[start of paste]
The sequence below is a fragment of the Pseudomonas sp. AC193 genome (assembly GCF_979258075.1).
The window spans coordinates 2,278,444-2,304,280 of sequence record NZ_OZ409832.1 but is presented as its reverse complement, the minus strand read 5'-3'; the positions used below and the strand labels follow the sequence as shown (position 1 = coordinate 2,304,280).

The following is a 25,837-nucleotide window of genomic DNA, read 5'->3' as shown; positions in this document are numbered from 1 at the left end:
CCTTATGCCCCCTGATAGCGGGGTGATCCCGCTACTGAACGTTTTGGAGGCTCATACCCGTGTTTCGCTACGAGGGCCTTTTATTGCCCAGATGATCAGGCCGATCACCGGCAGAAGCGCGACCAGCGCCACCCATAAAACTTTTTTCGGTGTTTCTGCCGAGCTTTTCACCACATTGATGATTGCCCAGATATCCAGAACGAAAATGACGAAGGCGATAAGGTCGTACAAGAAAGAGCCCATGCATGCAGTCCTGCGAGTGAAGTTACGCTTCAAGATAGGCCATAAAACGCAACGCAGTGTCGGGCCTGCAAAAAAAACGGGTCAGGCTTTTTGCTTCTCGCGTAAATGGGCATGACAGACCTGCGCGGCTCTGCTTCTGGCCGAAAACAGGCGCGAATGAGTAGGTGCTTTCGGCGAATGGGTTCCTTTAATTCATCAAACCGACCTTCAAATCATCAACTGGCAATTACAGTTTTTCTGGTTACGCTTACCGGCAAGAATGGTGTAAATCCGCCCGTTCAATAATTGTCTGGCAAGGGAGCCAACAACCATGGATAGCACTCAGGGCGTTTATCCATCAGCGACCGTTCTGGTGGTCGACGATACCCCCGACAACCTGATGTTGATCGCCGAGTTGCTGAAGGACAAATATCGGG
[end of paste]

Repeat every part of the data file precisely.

The sequence below is a fragment of the Pseudomonas sp. AC193 genome (assembly GCF_979258075.1).
The window spans coordinates 2,278,444-2,304,280 of sequence record NZ_OZ409832.1 but is presented as its reverse complement, the minus strand read 5'-3'; the positions used below and the strand labels follow the sequence as shown (position 1 = coordinate 2,304,280).

The following is a 25,837-nucleotide window of genomic DNA, read 5'->3' as shown; positions in this document are numbered from 1 at the left end:
CCTTATGCCCCCTGATAGCGGGGTGATCCCGCTACTGAACGTTTTGGAGGCTCATACCCGTGTTTCGCTACGAGGGCCTTTTATTGCCCAGATGATCAGGCCGATCACCGGCAGAAGCGCGACCAGCGCCACCCATAAAACTTTTTTCGGTGTTTCTGCCGAGCTTTTCACCACATTGATGATTGCCCAGATATCCAGAACGAAAATGACGAAGGCGATAAGGTCGTACAAGAAAGAGCCCATGCATGCAGTCCTGCGAGTGAAGTTACGCTTCAAGATAGGCCATAAAACGCAACGCAGTGTCGGGCCTGCAAAAAAAACGGGTCAGGCTTTTTGCTTCTCGCGTAAATGGGCATGACAGACCTGCGCGGCTCTGCTTCTGGCCGAAAACAGGCGCGAATGAGTAGGTGCTTTCGGCGAATGGGTTCCTTTAATTCATCAAACCGACCTTCAAATCATCAACTGGCAATTACAGTTTTTCTGGTTACGCTTACCGGCAAGAATGGTGTAAATCCGCCCGTTCAATAATTGTCTGGCAAGGGAGCCAACAACCATGGATAGCACTCAGGGCGTTTATCCATCAGCGACCGTTCTGGTGGTCGACGATACCCCCGACAACCTGATGTTGATCGCCGAGTTGCTGAAGGACAAATATCGGG